Related to the previous point, it's not suitable to draw conclusions about a large population based on a sample that isn't varied enough. A good example of this is the study I looked at with the Spooktator crew early last year. The study proposed to show that individuals with strong religious or supernatural beliefs have poor cognitive abilities. The problem was, not only were the sample sizes extremely small but the vast majority of those studied were aged under 25 and female. It's not possible to draw conclusions about millions of believers of all ages and both sexes from such small, unvaried sample sizes. 

Standard of reporting.

6. Half (or less) of the story?

Are the reporters telling you everything? If they are reporting on the harmful effects of a medicine are they pointing out the benefits as well, or vice versa? Are they highlighting a small part of the research and ignoring the bigger picture? Researchers will normally point out flaws with their studies and suggest avenues for further research. Are these elements being covered in the report?

7. Representing risk in a misleading way? 

Watch out for the phrase "higher risk" in a report. If you are told that exposure to a substance doubles your risk of a certain ailment or illness it sounds quite bad. But what if your risk was incredibly low, to begin with? Unfortunately "X doubles the risk of Y" makes a fantastic attention-grabbing headline. This can also be true when considering a stated effect. If some variable makes the chance of a positive outcome more likely, we need to know how likely that outcome was in the first place to know if that is significant or not. To combat this we should be looking at absolute numbers as a sign of good science reporting.

8. An Exaggerated headline? 

Headlines for articles can be difficult to construct, this sometimes means important details are omitted, worse still they can be abandoned in favour of hyperbole. Does the headline of the article actually reflect what is said in the actual report, or is it misrepresentative or manipulated?

A great example of this would be a study published by the International Agency for Research on Cancer (IARC) reflecting the decision to list the radiation from mobile phones as “possibly carcinogenic to humans” or in specific terms to place classify it as a group 2B carcinogen (3). The 2B category is used when there is no specific evidence of a substance or material posing an actual risk, but there have been correlations made in the past. Some other 2B carcinogens include; fuels, laundry detergents and aloe vera.

The Daily Express clearly weren't interested in these details when they reported the IARC's report with the headline: "Shock Warning: Mobile phones can give you cancer" (4).

This headline complete strips the subtlety of the IARC report in favour of hyperbole and blind panic.

9. No Independent Comment?

When considering a scientific study it's vital to remember our first point, single studies do not make the scientific consensus. That means that we should be looking for independent comment from someone in the field of research not involved with the research in question to put our study in context. If an article omits this, it's likely based on promotional material issued by the institution that produced the research, one that has vested interest and may well not be as even-handed as one could hope. This doesn't mean these comments have to be negative, but they should be present.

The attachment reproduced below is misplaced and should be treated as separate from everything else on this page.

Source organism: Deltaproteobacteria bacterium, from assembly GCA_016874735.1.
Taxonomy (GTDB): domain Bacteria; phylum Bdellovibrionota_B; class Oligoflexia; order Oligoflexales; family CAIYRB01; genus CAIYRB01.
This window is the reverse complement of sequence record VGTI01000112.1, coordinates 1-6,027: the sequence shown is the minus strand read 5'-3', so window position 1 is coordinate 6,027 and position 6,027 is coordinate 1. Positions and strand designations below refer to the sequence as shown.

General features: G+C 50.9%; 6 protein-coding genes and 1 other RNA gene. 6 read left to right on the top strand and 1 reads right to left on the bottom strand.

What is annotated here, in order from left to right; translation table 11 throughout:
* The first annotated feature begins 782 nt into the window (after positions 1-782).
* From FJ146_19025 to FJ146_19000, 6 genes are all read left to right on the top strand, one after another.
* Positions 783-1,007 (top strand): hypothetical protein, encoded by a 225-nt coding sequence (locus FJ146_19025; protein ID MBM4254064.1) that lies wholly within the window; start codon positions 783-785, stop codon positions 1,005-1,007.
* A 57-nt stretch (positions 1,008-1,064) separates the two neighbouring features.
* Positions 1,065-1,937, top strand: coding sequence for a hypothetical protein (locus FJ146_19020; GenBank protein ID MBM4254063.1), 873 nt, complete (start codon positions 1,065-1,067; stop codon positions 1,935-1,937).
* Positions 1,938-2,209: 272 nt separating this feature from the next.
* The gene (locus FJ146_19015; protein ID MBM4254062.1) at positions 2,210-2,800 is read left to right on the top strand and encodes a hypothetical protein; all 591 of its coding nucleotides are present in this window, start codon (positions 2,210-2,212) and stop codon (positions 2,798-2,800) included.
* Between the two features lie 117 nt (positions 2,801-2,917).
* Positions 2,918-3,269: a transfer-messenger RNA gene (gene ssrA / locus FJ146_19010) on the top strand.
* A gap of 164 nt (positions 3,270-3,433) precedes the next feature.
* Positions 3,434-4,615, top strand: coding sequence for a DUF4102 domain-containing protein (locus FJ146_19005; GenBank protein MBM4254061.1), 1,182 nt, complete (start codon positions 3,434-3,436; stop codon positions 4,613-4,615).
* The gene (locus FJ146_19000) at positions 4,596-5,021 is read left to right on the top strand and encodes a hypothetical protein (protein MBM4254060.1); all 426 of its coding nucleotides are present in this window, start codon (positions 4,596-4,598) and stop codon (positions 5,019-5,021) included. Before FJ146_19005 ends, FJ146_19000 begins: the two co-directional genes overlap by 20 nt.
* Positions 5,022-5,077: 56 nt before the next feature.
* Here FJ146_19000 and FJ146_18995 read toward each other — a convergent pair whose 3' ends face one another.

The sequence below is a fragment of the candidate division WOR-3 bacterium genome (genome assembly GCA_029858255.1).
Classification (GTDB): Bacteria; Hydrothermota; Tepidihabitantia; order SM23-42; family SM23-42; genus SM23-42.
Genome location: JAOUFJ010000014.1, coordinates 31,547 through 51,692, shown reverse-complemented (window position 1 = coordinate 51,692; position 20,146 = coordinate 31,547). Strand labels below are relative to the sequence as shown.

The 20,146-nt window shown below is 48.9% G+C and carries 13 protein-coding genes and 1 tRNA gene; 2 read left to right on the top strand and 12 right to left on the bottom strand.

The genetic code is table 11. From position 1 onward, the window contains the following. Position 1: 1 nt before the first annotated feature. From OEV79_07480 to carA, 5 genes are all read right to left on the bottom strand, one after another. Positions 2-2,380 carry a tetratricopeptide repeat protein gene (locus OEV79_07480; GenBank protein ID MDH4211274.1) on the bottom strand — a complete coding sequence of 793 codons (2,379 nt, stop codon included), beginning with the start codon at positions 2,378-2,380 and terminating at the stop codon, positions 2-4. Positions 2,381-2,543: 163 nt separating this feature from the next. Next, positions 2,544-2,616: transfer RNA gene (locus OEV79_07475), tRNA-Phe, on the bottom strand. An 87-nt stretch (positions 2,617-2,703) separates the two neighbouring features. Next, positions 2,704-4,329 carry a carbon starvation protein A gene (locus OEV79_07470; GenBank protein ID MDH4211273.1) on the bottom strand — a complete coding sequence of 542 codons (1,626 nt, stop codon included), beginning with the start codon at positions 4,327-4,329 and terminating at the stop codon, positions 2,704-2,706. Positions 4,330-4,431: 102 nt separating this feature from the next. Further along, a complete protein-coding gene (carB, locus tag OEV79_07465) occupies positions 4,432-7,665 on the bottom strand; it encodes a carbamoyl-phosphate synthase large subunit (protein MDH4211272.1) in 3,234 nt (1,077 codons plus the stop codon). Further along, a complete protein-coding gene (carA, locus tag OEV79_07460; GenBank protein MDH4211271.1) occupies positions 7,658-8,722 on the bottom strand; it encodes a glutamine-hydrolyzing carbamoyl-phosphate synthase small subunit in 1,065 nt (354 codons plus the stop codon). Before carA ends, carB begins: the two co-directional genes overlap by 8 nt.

This leads us to...

10. Does the report rely on public relations puff pieces, or are there considerable personal interests involved?

Are there elements of the report that imply the study is just PR? Who sponsored the research? What was the ultimate aim of the study? Does it fit into a wider scientific context? The answers to these questions are likely to tell you whether you should take the report with a pinch of salt or a shovel. This isn't to say that research that has been paid for by a company or corporation should be immediately disregarded, but it should be viewed with some skepticism. Likewise, research conducted by individuals with considerable personal interests in the research should be considered with suspicion.

For example, Martin Pall's research (5) on the dangers of electromagnetism should be weighted alongside the fact that he sells a range of supplements that he claims to strengthen the biological systems which his research claims EMF 'attacks'(6). Is this conflict of interest mentioned in the report, or in the original paper even?



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11. Is the original research unavailable?


A great deal of the time, you'll find that the article you're reading doesn't even link to the original study. This means you're going to have to do the legwork yourself. The original study should be searchable by title if this gets you no results try searching by selected keywords. When doing your search, you may be far more likely to find success searching using an academic search programme such as Google Scholar (7). When you find your paper, it may well be hidden behind a paywall. Don't despair, even if this is the case, the abstract will be available for free. You will more likely than not find that this alone is sufficient to find errors in sloppy articles, especially if the author didn't even bother to read the abstract as often is the case!

Conclusion 

If you're slightly worried that all that may be difficult to remember, fear not, I've formed it into a handy mnemonic, JAMES H RANDI after my skeptical hero. You could always rework the framework to spell out the name of your own hero of science or skepticism. I've also formed the questions into a rudimentary scorecard which you can see below and download by following the link in the sources (8). Hopefully, it should make assessing science articles much easier.



Sources